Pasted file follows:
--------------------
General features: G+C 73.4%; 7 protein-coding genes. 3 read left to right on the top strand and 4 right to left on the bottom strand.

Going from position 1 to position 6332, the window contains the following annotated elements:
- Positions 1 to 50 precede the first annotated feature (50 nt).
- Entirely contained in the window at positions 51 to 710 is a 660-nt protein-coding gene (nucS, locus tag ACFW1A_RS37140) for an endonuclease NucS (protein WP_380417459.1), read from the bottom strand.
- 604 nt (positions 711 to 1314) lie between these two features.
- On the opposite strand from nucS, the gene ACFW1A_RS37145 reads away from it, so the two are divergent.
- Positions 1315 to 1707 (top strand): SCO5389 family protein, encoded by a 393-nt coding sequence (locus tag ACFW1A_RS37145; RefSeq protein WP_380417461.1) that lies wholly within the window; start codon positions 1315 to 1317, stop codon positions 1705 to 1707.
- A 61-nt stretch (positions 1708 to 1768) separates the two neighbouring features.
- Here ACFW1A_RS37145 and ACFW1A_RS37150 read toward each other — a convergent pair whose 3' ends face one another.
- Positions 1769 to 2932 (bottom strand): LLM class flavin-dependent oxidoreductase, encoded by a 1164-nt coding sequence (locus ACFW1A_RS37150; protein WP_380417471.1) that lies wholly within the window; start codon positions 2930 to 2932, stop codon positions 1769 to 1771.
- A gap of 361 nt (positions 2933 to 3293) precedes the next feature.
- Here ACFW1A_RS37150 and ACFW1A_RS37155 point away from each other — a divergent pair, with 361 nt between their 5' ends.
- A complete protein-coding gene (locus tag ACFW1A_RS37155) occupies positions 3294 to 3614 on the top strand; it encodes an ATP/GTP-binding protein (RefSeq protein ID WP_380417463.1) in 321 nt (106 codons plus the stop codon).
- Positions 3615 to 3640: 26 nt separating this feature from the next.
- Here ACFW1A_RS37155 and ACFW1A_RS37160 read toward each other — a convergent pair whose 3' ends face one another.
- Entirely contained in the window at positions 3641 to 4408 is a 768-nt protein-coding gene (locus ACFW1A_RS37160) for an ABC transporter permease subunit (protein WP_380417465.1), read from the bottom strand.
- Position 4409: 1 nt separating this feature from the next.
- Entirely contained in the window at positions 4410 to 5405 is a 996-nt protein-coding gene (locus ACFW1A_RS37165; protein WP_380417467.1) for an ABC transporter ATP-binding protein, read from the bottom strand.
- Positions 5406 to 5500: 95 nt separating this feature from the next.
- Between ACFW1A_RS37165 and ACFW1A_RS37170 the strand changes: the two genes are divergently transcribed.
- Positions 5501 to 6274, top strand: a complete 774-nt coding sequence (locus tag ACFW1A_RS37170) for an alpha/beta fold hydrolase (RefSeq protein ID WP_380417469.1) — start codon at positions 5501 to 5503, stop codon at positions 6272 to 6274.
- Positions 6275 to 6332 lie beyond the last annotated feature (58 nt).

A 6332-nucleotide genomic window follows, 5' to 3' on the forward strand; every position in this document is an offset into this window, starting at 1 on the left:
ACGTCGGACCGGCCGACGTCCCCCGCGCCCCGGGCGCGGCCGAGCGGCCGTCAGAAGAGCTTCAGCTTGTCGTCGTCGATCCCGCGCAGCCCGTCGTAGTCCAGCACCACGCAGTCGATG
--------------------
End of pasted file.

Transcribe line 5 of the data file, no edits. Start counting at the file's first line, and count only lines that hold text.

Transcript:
- 604 nt (positions 711 to 1314) lie between these two features.